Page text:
Obesity is an increasing problem in the western world and triggers diseases like cancer, type two diabetes, and
cardiovascular diseases. In recent years, magnetic resonance imaging (MRI) has become a clinically viable method
to measure the amount and distribution of adipose tissue (AT) in the body. However, analysis of MRI images
by manual segmentation is a tedious and time-consuming process. In this paper, we propose a semi-automatic
method to quantify the amount of different AT types from whole-body MRI data with less user interaction.
Initially, body fat is extracted by automatic thresholding. A statistical shape model of the abdomen is then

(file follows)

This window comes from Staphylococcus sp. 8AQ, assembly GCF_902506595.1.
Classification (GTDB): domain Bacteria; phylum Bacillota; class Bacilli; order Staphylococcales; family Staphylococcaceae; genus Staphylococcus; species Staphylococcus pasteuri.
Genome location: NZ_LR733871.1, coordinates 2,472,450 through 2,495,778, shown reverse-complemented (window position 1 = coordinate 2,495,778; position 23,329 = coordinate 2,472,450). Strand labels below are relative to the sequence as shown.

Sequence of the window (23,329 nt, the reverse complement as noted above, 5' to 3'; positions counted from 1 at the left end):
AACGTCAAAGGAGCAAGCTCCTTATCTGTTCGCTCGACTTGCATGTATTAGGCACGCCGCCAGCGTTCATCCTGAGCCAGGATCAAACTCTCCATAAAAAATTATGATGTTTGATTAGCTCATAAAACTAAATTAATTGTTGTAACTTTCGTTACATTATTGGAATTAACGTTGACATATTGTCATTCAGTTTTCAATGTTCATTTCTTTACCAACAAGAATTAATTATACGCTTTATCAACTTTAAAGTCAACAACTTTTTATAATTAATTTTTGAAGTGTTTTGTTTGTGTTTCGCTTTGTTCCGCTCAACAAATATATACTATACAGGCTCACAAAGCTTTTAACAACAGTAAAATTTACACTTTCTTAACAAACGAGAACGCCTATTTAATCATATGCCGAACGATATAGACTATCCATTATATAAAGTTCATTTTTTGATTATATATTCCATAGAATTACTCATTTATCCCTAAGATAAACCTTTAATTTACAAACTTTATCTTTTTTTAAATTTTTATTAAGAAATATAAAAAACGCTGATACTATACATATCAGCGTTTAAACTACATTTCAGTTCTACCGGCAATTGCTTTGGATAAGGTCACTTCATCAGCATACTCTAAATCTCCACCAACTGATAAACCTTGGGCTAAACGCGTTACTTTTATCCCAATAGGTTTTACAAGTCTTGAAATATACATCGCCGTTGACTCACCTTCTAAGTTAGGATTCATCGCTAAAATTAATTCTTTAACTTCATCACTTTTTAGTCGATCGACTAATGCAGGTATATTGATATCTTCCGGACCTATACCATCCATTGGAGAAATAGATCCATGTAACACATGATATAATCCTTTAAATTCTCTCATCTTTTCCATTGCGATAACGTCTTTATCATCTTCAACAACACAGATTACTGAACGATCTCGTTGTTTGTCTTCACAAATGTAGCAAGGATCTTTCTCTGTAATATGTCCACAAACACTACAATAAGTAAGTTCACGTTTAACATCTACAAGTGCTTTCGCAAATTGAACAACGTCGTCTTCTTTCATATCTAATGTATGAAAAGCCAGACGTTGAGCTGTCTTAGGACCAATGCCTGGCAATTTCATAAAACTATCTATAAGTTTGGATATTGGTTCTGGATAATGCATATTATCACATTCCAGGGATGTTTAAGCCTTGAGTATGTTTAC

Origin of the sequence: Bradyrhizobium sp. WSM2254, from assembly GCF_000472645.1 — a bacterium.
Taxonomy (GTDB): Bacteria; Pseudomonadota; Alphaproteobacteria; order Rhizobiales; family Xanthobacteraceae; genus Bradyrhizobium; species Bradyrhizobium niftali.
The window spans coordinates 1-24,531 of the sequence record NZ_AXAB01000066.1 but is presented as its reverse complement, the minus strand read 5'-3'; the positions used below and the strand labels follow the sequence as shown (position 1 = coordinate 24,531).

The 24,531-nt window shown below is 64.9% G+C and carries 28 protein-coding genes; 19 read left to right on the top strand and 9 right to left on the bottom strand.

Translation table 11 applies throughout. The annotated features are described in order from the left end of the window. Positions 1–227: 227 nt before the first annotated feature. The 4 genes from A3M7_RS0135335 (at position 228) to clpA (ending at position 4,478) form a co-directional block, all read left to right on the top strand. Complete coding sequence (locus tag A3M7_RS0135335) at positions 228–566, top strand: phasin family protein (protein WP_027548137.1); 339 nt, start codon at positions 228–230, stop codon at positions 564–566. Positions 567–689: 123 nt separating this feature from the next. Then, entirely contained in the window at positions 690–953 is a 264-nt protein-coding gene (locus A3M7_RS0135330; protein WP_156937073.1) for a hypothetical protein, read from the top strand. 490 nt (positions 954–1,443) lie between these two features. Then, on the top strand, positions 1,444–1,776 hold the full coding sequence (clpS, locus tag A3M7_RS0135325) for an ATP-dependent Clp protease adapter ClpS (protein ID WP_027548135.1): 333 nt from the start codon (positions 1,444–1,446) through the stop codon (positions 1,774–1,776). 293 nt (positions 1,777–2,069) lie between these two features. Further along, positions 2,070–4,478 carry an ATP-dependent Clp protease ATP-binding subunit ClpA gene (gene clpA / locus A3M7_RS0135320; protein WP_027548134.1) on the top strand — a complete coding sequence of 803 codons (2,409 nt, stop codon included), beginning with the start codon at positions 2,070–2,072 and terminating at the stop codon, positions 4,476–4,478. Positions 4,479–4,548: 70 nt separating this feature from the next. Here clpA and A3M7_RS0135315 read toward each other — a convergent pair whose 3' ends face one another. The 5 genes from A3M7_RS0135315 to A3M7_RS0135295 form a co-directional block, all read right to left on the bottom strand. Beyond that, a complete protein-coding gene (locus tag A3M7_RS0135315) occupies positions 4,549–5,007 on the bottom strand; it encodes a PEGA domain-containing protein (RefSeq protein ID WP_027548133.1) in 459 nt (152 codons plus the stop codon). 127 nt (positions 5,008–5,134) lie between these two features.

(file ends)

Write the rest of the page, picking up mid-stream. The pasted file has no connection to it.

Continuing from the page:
used to differentiate between subcutaneous and visceral AT. Finally, fat in the bone marrow is removed using
morphological operators. The proposed method was evaluated on 15 whole-body MRI images using manual
segmentation as ground truth for adipose tissue. The resulting overlap for total AT was 93.7% ± 5.5 with a
volumetric difference of 7.3% ± 6.4. Furthermore, we tested the robustness of the segmentation results with regard
to the initial, interactively defined position of the shape model. In conclusion, the developed method proved
suitable for the analysis of AT distribution from whole-body MRI data. For large studies, a fully automatic
version of the segmentation procedure is expected in the near future.